The “Bolt got hacked” story: what really happened?

October 01, 2019

bolt got hacked story: what really happened

You know that feeling when you encounter a big technical error and you’re scared to see how it might impact your users and your public image?

Now, imagine that everything is fine in tech-land and you’re happily relaxing at home when you’re phone turns red as social media is gradually being flooded with hack claims? If social media supposedly impacted the US presidential election by 5-10%, then we suffered 5 times as much in just one night.

Last Thursday evening, Twitter began buzzing in Nigeria with false claims that Bolt had been hacked, credit card information stolen, and how people were being charged for phantom rides. We lost a big percentage of our card payments and a large number of our customers, as a result. To make matters worse, none of these claims were true.

In this blog post, we’ll explain exactly how Bolt customers’ credit card data is handled and how the complex matrix of international payment systems caused users to think that they were being charged for phantom rides.

How is credit card data handled?

First, let’s address the hack claims. There was no hack. The truth is that Bolt doesn’t store any credit card details. Even if someone tried really, really hard, the fact is that there are literally no credit card details there to be stolen!
When a user opens the Bolt app and inserts their card details, those details get encrypted and sent directly to a PCI compliant third-party service vault. This vault is like a big safe — you know, the kind you see in western heist movies — the only difference is that this credit card vault is digital.

In the graph below, you can see the encrypted card data journey. Only the company that stores the credit card can see the card details, and they decrypting it with a secret key. In Nigeria, we use PayU for this service. This means that only PayU — and no one else — is able to access your card details.

Journey of encrypted data

What does PCI mean?

PCI might sound boring, but it’s actually very important. The credit card industry has come up with special rules and regulations in order to protect consumers’ credit card details. Only companies that fulfil the highest ‘Level 1’ criteria are allowed to store credit card data, companies that fall short of this are not.

All of Bolt’s partners that store customer data are PCI Level 1 compliant.  

But why can’t Bolt take care of this itself? Well, we’re in the process of getting PCI Level 1 approval, but even once we have permission, we’re still not going to store any customer credit card details. The main reason? Safety. If we don’t store credit card details, then they cannot be stolen. So, instead, we’ll continue to trust a dedicated third-party, with state of the art security, to manage that for us.

Double charges? Phantom rides?

Do you remember what you had for dinner two weeks ago? Probably not.

This is exactly what happened with our Nigerian customers’ rides. People who took a ride on 13th and 14th September were only charged for it almost 2 weeks later. And that’s when the tornado broke loose.

Bolt users shared screenshots of their bank statements showing money deducted from their accounts on days when they hadn’t actually used Bolt. And we don’t blame them. Who wouldn’t be upset?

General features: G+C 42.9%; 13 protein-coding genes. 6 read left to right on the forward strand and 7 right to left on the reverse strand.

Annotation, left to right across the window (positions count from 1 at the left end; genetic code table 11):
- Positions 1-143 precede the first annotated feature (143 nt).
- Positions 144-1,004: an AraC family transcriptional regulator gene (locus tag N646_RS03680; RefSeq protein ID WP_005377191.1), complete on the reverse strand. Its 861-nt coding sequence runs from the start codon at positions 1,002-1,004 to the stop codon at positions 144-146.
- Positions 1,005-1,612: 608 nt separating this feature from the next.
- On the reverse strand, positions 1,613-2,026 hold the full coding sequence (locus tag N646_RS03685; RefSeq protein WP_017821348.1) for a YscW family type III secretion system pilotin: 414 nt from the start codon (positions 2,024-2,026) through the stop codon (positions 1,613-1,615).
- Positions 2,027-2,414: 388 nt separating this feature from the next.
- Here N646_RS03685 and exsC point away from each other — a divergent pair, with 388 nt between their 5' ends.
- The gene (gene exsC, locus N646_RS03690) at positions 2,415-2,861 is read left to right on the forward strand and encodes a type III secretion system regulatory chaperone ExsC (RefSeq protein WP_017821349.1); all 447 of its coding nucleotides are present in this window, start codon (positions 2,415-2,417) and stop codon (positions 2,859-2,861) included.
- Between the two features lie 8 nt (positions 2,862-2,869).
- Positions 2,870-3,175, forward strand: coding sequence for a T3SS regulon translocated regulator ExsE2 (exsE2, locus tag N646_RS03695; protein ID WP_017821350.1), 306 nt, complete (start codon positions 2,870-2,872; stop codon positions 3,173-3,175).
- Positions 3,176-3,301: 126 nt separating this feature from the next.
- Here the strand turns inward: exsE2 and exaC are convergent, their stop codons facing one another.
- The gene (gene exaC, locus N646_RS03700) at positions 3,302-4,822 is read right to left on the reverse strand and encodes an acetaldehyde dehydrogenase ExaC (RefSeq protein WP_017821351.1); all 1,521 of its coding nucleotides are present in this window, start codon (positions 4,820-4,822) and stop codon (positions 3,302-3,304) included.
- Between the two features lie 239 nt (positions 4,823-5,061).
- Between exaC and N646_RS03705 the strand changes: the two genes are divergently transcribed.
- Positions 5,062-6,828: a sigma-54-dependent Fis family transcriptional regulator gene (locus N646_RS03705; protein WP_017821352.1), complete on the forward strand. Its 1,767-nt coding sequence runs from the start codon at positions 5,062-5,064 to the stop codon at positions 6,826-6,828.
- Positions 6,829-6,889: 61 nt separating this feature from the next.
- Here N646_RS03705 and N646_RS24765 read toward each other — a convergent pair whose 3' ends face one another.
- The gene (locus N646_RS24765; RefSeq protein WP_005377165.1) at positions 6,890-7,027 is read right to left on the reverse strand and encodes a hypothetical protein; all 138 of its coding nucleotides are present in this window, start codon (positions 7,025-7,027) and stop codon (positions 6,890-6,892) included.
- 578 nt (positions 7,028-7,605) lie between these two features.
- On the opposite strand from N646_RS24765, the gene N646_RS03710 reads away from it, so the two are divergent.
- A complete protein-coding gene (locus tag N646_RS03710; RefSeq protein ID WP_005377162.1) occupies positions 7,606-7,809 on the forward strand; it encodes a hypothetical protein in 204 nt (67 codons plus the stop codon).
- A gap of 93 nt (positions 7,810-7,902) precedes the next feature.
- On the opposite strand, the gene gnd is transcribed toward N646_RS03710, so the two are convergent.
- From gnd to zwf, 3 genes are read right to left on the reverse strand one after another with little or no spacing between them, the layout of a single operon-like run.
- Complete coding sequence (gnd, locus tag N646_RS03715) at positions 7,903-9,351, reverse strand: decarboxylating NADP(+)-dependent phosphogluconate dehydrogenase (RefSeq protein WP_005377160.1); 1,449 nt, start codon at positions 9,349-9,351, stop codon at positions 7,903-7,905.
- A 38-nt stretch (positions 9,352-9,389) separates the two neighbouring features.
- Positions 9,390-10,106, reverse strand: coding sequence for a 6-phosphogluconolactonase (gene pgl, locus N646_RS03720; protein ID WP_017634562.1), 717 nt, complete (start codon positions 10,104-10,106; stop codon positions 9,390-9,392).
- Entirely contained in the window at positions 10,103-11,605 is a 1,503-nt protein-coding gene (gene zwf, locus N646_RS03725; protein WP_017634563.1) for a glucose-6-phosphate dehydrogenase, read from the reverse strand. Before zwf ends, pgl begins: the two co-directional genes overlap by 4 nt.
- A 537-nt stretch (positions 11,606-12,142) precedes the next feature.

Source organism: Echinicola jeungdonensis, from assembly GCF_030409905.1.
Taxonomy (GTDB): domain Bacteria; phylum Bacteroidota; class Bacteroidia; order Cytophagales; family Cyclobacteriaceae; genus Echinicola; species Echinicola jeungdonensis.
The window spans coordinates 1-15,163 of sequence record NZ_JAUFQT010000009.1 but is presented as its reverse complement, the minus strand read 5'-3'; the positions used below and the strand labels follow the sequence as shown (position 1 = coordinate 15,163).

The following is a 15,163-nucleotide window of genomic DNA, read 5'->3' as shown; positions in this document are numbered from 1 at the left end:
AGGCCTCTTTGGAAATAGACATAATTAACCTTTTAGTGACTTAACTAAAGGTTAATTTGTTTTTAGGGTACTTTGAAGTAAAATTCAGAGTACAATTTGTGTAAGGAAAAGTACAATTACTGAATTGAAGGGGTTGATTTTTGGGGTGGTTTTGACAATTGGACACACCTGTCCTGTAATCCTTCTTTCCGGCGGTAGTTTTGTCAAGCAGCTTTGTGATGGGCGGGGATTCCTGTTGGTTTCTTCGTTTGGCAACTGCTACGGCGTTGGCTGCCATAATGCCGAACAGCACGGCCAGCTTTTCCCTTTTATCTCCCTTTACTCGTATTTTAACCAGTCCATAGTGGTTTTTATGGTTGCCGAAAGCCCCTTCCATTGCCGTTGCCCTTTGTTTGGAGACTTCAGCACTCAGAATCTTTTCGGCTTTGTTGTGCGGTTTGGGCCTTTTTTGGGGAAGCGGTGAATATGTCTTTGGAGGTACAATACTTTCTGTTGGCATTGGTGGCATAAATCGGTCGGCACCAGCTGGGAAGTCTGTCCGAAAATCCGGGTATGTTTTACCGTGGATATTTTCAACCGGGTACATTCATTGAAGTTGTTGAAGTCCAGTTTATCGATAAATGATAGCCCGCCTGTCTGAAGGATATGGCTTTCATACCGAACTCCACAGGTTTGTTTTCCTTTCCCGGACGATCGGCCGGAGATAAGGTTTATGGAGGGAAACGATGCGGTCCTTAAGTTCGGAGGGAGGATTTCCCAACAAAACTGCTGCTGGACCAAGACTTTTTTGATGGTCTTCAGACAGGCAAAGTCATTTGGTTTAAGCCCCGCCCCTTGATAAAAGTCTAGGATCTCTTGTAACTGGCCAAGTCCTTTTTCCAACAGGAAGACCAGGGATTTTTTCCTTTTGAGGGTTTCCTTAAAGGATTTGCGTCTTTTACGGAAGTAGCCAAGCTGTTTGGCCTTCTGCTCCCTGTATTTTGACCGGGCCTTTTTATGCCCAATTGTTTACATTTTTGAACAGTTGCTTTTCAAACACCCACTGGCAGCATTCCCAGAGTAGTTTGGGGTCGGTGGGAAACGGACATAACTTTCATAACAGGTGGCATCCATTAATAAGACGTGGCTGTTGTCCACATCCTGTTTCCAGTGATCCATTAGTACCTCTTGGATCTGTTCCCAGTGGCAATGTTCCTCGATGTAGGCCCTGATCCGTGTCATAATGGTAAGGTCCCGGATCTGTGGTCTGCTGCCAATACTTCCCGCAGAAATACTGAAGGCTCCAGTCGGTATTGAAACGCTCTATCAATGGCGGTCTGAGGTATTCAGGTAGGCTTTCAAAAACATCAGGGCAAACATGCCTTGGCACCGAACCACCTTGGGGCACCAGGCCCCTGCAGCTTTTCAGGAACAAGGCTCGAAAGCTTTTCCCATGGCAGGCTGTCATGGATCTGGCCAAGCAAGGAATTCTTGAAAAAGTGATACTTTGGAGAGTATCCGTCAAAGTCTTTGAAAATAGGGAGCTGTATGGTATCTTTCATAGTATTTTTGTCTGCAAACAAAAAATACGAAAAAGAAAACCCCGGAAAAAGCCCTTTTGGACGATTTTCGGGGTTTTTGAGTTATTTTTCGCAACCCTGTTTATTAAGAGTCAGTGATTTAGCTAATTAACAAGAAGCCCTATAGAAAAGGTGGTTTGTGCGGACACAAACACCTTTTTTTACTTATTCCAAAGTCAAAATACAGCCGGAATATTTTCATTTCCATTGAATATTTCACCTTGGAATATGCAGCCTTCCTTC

A quick check from the Bolt database told us the amounts matched old rides. Still, the question remained — why weren’t the customers charged right away? Usually, payments are done the same day or the next, but never this late.

It’s a long chain with many links

When a customer takes a ride in Nigeria and pays for it with their credit card, for that payment to happen, multiple links between the customer and Bolt are made.

The (slightly simplified) process goes like this:

  1. Bolt sends the PCI compliant processor, PayU, the ride price.
  2. PayU checks their encrypted data to see which bank the customer’s card is from.
  3. PayU sends the ride price and the bank’s name to the local acquirer.
  4. Our local acquirer, Zenith bank in Nigeria, takes the long list of ride prices and bank names and filters it out so that each bank would know how much their customers have to pay.
  5. Finally, the customer’s bank gets the list and charges the customer.

Quite a ride, right?

long chain with many links

In a chain with so many links, information can easily become delayed. In this specific case, the local acquirer forgot to forward the list of payments on the 13th and 14th of September. Instead, they sent that old list across to customers’ banks almost two weeks later.

So, as you can see, even in the most well-oiled systems, human errors can occur. We’re really happy that Bolt’s Nigerian customers spotted the mistake and let us know that something was going on. Keeping our customer’s data safe is our top priority and that will always be the case.

Hopefully, this helps to explain what really happened and gives you an insight into what goes on behind the scenes after you take a ride with Bolt. Most importantly, we hope that you’ll now feel much more comfortable in re-entering your card details to the Bolt app (link for Android, link for iOS) if you removed them because of this issue. Please do so and continue using Bolt for fast, affordable rides!

If you would like to talk to our Customer Support team about any of this, please get in contact with them and they’ll be happy to assist you.

Cheers,

The Bolt Team

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